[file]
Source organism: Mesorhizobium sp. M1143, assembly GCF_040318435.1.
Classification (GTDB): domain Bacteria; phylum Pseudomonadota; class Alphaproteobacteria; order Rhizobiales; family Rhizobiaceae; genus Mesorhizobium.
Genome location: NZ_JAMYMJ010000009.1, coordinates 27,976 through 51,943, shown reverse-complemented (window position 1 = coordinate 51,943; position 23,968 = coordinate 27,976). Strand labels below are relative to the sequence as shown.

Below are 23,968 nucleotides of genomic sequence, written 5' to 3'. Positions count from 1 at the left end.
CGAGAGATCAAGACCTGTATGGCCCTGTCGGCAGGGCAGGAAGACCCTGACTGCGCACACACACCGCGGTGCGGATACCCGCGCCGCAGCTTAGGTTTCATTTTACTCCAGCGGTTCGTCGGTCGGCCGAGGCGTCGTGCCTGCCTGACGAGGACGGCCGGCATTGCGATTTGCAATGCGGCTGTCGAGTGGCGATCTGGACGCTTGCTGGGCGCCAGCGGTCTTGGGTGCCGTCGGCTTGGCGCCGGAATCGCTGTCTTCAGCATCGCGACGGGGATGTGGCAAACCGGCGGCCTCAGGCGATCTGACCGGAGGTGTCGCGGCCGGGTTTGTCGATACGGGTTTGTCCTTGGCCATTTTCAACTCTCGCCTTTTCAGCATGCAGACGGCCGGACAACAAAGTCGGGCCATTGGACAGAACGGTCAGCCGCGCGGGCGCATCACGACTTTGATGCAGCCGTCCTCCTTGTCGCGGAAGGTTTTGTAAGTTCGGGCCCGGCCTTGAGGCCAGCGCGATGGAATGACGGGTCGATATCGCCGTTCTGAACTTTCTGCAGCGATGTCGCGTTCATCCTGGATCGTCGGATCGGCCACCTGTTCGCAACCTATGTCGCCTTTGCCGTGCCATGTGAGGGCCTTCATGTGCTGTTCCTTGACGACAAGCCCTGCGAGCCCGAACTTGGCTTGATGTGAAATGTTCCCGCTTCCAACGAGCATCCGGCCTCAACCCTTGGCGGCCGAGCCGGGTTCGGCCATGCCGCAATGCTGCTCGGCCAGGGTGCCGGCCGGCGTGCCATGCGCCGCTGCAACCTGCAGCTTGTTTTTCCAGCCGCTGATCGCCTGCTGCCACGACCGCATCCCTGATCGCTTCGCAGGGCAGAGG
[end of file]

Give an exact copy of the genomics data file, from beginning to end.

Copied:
Source organism: Mesorhizobium sp. M1143, assembly GCF_040318435.1.
Classification (GTDB): domain Bacteria; phylum Pseudomonadota; class Alphaproteobacteria; order Rhizobiales; family Rhizobiaceae; genus Mesorhizobium.
Genome location: NZ_JAMYMJ010000009.1, coordinates 27,976 through 51,943, shown reverse-complemented (window position 1 = coordinate 51,943; position 23,968 = coordinate 27,976). Strand labels below are relative to the sequence as shown.

Below are 23,968 nucleotides of genomic sequence, written 5' to 3'. Positions count from 1 at the left end.
CGAGAGATCAAGACCTGTATGGCCCTGTCGGCAGGGCAGGAAGACCCTGACTGCGCACACACACCGCGGTGCGGATACCCGCGCCGCAGCTTAGGTTTCATTTTACTCCAGCGGTTCGTCGGTCGGCCGAGGCGTCGTGCCTGCCTGACGAGGACGGCCGGCATTGCGATTTGCAATGCGGCTGTCGAGTGGCGATCTGGACGCTTGCTGGGCGCCAGCGGTCTTGGGTGCCGTCGGCTTGGCGCCGGAATCGCTGTCTTCAGCATCGCGACGGGGATGTGGCAAACCGGCGGCCTCAGGCGATCTGACCGGAGGTGTCGCGGCCGGGTTTGTCGATACGGGTTTGTCCTTGGCCATTTTCAACTCTCGCCTTTTCAGCATGCAGACGGCCGGACAACAAAGTCGGGCCATTGGACAGAACGGTCAGCCGCGCGGGCGCATCACGACTTTGATGCAGCCGTCCTCCTTGTCGCGGAAGGTTTTGTAAGTTCGGGCCCGGCCTTGAGGCCAGCGCGATGGAATGACGGGTCGATATCGCCGTTCTGAACTTTCTGCAGCGATGTCGCGTTCATCCTGGATCGTCGGATCGGCCACCTGTTCGCAACCTATGTCGCCTTTGCCGTGCCATGTGAGGGCCTTCATGTGCTGTTCCTTGACGACAAGCCCTGCGAGCCCGAACTTGGCTTGATGTGAAATGTTCCCGCTTCCAACGAGCATCCGGCCTCAACCCTTGGCGGCCGAGCCGGGTTCGGCCATGCCGCAATGCTGCTCGGCCAGGGTGCCGGCCGGCGTGCCATGCGCCGCTGCAACCTGCAGCTTGTTTTTCCAGCCGCTGATCGCCTGCTGCCACGACCGCATCCCTGATCGCTTCGCAGGGCAGAGG